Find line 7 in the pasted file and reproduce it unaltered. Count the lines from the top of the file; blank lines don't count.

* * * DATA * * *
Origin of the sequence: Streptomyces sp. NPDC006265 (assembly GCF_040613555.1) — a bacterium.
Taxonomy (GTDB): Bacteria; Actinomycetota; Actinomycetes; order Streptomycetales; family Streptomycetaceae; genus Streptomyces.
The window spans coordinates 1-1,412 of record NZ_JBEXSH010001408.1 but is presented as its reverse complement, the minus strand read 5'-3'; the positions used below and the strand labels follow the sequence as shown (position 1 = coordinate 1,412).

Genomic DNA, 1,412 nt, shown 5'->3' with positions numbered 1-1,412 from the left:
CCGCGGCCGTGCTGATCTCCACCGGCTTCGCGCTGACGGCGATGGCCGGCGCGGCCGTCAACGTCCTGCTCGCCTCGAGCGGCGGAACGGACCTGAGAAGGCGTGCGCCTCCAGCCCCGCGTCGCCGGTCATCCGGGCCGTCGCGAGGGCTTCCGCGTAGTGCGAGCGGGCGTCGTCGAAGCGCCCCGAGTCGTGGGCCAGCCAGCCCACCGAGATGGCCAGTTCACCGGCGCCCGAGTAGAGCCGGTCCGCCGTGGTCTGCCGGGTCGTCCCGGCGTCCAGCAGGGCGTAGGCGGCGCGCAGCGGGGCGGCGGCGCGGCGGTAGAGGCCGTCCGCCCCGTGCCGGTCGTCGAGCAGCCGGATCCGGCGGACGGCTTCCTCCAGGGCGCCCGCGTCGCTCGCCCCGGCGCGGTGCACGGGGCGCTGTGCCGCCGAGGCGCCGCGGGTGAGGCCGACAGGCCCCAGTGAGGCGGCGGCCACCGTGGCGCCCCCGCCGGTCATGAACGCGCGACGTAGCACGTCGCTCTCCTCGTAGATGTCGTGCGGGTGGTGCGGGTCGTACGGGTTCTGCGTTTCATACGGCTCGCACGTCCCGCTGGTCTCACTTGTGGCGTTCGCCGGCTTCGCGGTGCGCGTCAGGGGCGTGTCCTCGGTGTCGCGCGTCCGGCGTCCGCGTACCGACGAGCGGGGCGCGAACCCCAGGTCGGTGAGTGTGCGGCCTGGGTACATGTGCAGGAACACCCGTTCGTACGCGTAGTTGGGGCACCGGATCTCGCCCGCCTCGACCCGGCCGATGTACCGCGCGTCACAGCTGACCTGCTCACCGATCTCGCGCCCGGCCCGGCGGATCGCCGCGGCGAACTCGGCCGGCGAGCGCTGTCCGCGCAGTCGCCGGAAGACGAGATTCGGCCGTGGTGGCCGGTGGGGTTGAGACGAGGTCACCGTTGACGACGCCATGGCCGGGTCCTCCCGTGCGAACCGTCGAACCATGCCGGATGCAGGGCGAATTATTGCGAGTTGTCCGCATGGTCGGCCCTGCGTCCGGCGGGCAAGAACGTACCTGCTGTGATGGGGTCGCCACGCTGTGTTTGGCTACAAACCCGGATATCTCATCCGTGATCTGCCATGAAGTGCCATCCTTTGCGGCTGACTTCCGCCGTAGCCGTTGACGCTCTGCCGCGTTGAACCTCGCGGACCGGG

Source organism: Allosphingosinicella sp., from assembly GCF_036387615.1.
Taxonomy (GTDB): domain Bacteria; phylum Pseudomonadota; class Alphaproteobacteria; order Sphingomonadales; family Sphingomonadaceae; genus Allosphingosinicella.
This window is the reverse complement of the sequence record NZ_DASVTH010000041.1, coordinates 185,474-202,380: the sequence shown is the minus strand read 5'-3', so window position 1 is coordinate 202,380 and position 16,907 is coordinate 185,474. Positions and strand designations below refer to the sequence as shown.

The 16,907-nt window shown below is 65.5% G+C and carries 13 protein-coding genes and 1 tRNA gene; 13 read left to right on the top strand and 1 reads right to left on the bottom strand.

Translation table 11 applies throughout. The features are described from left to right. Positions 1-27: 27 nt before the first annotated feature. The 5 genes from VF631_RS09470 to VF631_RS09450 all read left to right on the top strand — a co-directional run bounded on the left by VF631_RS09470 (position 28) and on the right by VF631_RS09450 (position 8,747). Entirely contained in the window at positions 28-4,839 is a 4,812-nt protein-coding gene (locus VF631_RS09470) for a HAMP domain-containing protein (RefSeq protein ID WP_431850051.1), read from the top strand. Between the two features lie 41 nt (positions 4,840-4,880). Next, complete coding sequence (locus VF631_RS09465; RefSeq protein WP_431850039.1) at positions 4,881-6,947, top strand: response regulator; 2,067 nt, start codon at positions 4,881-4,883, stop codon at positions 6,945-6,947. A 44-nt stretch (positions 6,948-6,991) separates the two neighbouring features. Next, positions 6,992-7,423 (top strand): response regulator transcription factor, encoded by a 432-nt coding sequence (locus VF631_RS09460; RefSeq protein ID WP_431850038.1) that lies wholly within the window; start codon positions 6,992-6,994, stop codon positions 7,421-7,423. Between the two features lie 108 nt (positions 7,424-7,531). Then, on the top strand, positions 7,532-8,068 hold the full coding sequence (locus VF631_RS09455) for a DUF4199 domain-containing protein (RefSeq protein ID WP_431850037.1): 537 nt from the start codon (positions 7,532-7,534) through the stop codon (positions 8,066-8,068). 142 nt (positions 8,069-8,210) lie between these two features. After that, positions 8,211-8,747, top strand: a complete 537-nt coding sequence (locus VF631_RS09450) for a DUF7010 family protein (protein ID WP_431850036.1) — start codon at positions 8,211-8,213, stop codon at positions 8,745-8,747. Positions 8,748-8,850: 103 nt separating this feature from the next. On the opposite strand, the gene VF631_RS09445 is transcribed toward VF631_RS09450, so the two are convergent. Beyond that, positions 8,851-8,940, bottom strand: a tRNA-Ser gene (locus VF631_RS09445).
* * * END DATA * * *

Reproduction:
Taxonomy (GTDB): domain Bacteria; phylum Pseudomonadota; class Alphaproteobacteria; order Sphingomonadales; family Sphingomonadaceae; genus Allosphingosinicella.